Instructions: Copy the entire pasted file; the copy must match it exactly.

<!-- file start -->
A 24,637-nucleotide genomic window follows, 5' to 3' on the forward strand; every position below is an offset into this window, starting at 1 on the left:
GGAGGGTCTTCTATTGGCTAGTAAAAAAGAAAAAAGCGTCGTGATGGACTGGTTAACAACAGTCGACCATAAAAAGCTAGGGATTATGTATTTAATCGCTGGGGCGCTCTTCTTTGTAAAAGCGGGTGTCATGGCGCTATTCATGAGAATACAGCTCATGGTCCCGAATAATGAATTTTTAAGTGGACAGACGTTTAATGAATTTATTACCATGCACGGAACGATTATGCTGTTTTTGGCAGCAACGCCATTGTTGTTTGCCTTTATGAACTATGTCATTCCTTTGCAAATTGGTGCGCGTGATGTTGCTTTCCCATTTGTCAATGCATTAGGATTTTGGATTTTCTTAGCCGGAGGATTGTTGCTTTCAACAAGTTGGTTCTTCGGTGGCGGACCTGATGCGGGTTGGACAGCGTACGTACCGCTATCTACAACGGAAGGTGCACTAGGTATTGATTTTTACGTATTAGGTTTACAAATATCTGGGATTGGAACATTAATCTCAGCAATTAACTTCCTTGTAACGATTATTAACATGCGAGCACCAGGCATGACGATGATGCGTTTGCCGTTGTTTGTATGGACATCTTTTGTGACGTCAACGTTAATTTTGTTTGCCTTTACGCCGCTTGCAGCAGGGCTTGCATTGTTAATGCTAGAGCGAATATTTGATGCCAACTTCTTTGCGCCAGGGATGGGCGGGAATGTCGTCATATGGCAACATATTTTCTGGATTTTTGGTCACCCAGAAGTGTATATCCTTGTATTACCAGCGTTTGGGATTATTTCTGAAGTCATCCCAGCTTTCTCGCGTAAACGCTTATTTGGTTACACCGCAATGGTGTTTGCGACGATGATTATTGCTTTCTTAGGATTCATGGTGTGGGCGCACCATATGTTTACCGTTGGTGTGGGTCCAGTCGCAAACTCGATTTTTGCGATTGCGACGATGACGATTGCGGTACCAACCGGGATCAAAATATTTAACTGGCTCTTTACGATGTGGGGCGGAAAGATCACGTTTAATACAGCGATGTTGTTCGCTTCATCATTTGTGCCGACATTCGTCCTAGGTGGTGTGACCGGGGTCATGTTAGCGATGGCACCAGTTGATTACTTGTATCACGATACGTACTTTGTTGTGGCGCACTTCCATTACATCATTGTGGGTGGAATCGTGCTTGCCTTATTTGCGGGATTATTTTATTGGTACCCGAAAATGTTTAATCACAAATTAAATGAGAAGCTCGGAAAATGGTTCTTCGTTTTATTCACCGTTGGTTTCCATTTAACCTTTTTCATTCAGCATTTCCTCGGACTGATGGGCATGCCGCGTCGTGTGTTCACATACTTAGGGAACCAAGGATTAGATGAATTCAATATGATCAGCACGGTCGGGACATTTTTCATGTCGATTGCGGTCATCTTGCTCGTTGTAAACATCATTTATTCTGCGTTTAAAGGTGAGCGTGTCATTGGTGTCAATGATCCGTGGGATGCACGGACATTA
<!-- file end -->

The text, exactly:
A 24,637-nucleotide genomic window follows, 5' to 3' on the forward strand; every position below is an offset into this window, starting at 1 on the left:
GGAGGGTCTTCTATTGGCTAGTAAAAAAGAAAAAAGCGTCGTGATGGACTGGTTAACAACAGTCGACCATAAAAAGCTAGGGATTATGTATTTAATCGCTGGGGCGCTCTTCTTTGTAAAAGCGGGTGTCATGGCGCTATTCATGAGAATACAGCTCATGGTCCCGAATAATGAATTTTTAAGTGGACAGACGTTTAATGAATTTATTACCATGCACGGAACGATTATGCTGTTTTTGGCAGCAACGCCATTGTTGTTTGCCTTTATGAACTATGTCATTCCTTTGCAAATTGGTGCGCGTGATGTTGCTTTCCCATTTGTCAATGCATTAGGATTTTGGATTTTCTTAGCCGGAGGATTGTTGCTTTCAACAAGTTGGTTCTTCGGTGGCGGACCTGATGCGGGTTGGACAGCGTACGTACCGCTATCTACAACGGAAGGTGCACTAGGTATTGATTTTTACGTATTAGGTTTACAAATATCTGGGATTGGAACATTAATCTCAGCAATTAACTTCCTTGTAACGATTATTAACATGCGAGCACCAGGCATGACGATGATGCGTTTGCCGTTGTTTGTATGGACATCTTTTGTGACGTCAACGTTAATTTTGTTTGCCTTTACGCCGCTTGCAGCAGGGCTTGCATTGTTAATGCTAGAGCGAATATTTGATGCCAACTTCTTTGCGCCAGGGATGGGCGGGAATGTCGTCATATGGCAACATATTTTCTGGATTTTTGGTCACCCAGAAGTGTATATCCTTGTATTACCAGCGTTTGGGATTATTTCTGAAGTCATCCCAGCTTTCTCGCGTAAACGCTTATTTGGTTACACCGCAATGGTGTTTGCGACGATGATTATTGCTTTCTTAGGATTCATGGTGTGGGCGCACCATATGTTTACCGTTGGTGTGGGTCCAGTCGCAAACTCGATTTTTGCGATTGCGACGATGACGATTGCGGTACCAACCGGGATCAAAATATTTAACTGGCTCTTTACGATGTGGGGCGGAAAGATCACGTTTAATACAGCGATGTTGTTCGCTTCATCATTTGTGCCGACATTCGTCCTAGGTGGTGTGACCGGGGTCATGTTAGCGATGGCACCAGTTGATTACTTGTATCACGATACGTACTTTGTTGTGGCGCACTTCCATTACATCATTGTGGGTGGAATCGTGCTTGCCTTATTTGCGGGATTATTTTATTGGTACCCGAAAATGTTTAATCACAAATTAAATGAGAAGCTCGGAAAATGGTTCTTCGTTTTATTCACCGTTGGTTTCCATTTAACCTTTTTCATTCAGCATTTCCTCGGACTGATGGGCATGCCGCGTCGTGTGTTCACATACTTAGGGAACCAAGGATTAGATGAATTCAATATGATCAGCACGGTCGGGACATTTTTCATGTCGATTGCGGTCATCTTGCTCGTTGTAAACATCATTTATTCTGCGTTTAAAGGTGAGCGTGTCATTGGTGTCAATGATCCGTGGGATGCACGGACATTA